Radiohead makes $6-10 million from the ‘pay what you want’ model

More reports are coming in from Radiohead’s ‘pay what you want’ experiment. In a previous blog post I estimated that Radiohead had made just under $9 million. Now, others are saying $6-10 million.

If you want to know just what that sum means, consider this: Radiohead’s last album sold 300,000 copies. Lets say Radiohead made $2 from each sale. That measn their total earnings would have been $600,000.


– earnings with record company : $600,000 … this includes irritating a lot of people with DRM sillyness, and engendering a lot of ‘piracy’

– earnings without record company: $6,000,000 … lots of people get the album for free, and legally. There’s no DRM silliness, customers feel like they are supporting the artists (and not the record companies). There’s no background threat of insane lawsuits and single mothers losing their house because they downloaded 5 tunes on soulseek.

Which is why I suggest that Ambisonia take up this model. Pay what you want. If you like it and you think the artist deserves a bit of money for it, give them some money.

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2 Responses to Radiohead makes $6-10 million from the ‘pay what you want’ model

  1. Nick says:

    There’s an interesting observation of the Radiohead model on the Window/Scene blog, where they point out:

    Pay What you Want isn’t giving it away or donation, a model which bloggers and digital service owners frequently use, asking visitors to “consider” giving via PayPal or other means. By stepping punters through standard credit card forms before they get the goods, Radioheads organisation WASTE sets up an expectation and a context of exchange, however little.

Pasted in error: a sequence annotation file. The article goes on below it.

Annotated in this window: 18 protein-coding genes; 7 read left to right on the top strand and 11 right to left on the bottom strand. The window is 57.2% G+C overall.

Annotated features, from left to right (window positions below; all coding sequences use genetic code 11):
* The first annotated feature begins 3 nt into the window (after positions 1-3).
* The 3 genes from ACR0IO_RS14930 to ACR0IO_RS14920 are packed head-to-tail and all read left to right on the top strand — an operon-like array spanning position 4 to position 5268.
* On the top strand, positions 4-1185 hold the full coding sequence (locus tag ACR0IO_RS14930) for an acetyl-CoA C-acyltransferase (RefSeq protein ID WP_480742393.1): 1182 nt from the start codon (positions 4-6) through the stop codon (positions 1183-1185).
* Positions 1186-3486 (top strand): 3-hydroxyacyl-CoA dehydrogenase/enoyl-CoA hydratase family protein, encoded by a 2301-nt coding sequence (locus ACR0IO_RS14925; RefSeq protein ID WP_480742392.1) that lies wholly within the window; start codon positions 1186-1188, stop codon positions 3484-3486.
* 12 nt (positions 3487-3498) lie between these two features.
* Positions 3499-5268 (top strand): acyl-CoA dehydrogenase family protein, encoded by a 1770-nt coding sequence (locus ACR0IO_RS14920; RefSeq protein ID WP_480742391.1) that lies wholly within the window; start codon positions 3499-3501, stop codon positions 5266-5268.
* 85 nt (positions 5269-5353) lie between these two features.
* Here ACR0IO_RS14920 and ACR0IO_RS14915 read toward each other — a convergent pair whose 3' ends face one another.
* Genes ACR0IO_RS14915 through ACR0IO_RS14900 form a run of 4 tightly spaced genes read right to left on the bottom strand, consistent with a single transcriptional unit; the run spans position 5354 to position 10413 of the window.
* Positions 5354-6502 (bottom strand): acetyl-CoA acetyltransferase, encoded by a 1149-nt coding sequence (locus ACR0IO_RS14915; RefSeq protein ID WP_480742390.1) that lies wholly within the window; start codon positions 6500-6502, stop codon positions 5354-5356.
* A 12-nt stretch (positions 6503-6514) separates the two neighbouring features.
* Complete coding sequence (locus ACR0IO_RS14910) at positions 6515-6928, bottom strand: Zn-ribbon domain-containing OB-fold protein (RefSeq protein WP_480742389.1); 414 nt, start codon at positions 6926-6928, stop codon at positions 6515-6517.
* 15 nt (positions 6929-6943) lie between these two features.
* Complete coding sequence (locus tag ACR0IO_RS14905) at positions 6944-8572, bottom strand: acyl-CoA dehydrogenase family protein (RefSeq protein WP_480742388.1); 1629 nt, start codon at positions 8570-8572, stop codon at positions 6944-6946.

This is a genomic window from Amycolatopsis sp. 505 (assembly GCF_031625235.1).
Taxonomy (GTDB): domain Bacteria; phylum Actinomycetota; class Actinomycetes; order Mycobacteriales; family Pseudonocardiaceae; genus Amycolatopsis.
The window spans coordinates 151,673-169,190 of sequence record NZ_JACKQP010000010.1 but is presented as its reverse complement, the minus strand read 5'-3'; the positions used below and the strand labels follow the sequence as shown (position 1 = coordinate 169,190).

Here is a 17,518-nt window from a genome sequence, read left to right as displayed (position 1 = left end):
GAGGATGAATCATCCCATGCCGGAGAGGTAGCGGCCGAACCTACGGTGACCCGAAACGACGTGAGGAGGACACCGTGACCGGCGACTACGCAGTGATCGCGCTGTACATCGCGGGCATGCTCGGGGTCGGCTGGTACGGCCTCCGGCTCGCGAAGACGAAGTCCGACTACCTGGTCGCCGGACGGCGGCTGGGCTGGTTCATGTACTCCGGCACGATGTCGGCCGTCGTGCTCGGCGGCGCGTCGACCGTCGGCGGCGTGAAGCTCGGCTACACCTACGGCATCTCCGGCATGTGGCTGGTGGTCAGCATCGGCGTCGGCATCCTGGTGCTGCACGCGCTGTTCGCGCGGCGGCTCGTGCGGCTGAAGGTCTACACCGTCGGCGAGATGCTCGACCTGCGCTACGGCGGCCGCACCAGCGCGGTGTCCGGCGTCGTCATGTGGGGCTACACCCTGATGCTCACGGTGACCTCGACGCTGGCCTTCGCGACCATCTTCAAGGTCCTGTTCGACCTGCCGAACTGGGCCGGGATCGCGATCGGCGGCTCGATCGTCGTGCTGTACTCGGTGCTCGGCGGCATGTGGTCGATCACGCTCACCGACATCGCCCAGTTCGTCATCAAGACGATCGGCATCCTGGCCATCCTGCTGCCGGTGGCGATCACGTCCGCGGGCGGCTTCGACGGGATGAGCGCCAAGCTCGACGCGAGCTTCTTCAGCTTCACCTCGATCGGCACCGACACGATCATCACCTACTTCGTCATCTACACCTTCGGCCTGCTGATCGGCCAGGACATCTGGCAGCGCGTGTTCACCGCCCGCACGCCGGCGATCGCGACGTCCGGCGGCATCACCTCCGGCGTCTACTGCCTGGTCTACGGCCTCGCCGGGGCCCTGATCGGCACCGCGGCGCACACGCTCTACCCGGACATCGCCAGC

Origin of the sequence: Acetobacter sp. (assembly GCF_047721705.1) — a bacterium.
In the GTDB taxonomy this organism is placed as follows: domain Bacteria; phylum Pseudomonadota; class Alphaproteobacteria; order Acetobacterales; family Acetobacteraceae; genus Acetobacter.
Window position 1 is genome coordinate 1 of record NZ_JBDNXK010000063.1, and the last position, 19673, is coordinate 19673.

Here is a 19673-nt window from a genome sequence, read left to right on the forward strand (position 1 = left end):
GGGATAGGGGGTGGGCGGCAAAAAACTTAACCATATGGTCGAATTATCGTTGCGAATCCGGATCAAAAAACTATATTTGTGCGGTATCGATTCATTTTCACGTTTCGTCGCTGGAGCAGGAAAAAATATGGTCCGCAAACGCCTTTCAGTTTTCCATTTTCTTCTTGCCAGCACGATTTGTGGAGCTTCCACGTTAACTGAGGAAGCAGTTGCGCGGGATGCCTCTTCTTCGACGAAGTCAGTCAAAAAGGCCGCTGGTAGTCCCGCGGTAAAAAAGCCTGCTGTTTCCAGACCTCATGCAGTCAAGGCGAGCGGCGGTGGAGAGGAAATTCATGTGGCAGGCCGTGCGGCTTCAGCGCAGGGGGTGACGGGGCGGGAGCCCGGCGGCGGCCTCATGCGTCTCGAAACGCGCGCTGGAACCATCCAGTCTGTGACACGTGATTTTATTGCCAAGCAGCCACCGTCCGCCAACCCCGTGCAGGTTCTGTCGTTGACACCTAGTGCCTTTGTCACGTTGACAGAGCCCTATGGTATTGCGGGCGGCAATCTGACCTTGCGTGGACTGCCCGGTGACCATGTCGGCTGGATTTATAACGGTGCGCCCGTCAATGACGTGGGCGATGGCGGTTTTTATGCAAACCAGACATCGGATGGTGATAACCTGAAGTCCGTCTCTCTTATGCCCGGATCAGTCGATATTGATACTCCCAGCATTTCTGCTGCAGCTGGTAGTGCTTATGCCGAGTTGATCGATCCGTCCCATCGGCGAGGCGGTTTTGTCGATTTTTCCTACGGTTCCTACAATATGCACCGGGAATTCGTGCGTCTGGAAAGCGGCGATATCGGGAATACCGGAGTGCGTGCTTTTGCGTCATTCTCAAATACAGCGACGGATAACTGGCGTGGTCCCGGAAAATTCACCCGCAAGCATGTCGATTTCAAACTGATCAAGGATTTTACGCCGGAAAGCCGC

There also has to be consideration of the novelty factor of Radiohead’s experiment.

    How much of that 10x increase in earnings is due to this being the most visible first time anyone has tried this before?

    If every artist did this for every album from here on, what would be their expected returns? I would say not much from music sales, though other revenue streams might fare differently.

    Another thought is that Radiohead have done this after being able to go independent from their previous record company contracts. Wouldn’t the parallel in Ambisonia’s case be artists leaving Ambisonia and offering their work independently at the customer’s price? Isn’t Ambisonia actually aiming to be a kind of label/record company, albeit with a new model from old physical media record companies??

  2. Nick, an artist in a recording contract makes less than 10% of the amount paid by the consumer.

    Ambisonia is offering around 70% of the sum paid by the consumer. This figure is also open for debate. If some contributors think they should be getting 80 or 90% then fine, lets discuss it. The important thing, as I have always stated, is that the activity is financially sustainable for both Ambisonia and the contributors.

    If you read the draft legal contract I sent around (between Ambisonia and the contributors), you will see how the contract between Ambisonia and the contributors is very respectful of the contributors (it was drafted from the point of view of the artist (which I still consider myself to be)).

    There is no ‘exclusivity’ asked for in the contract. Contributors can sell those same works via whatever other avenues they want. Contributors are not forced to produce work, etc. etc.

    Also, I estimate it would have cost Radiohead $50,000 to $100,000 to pay for the scalable infrastructure for the electronic payments and downloads.

    The percentage that Ambisonia takes actually represents that sum that Radiohead has paid.

    Ambisonia is much more similar to youTube than to a recording company. Except it actually tries its hardest to get some decent revenue to the contributors… which youTube does not.

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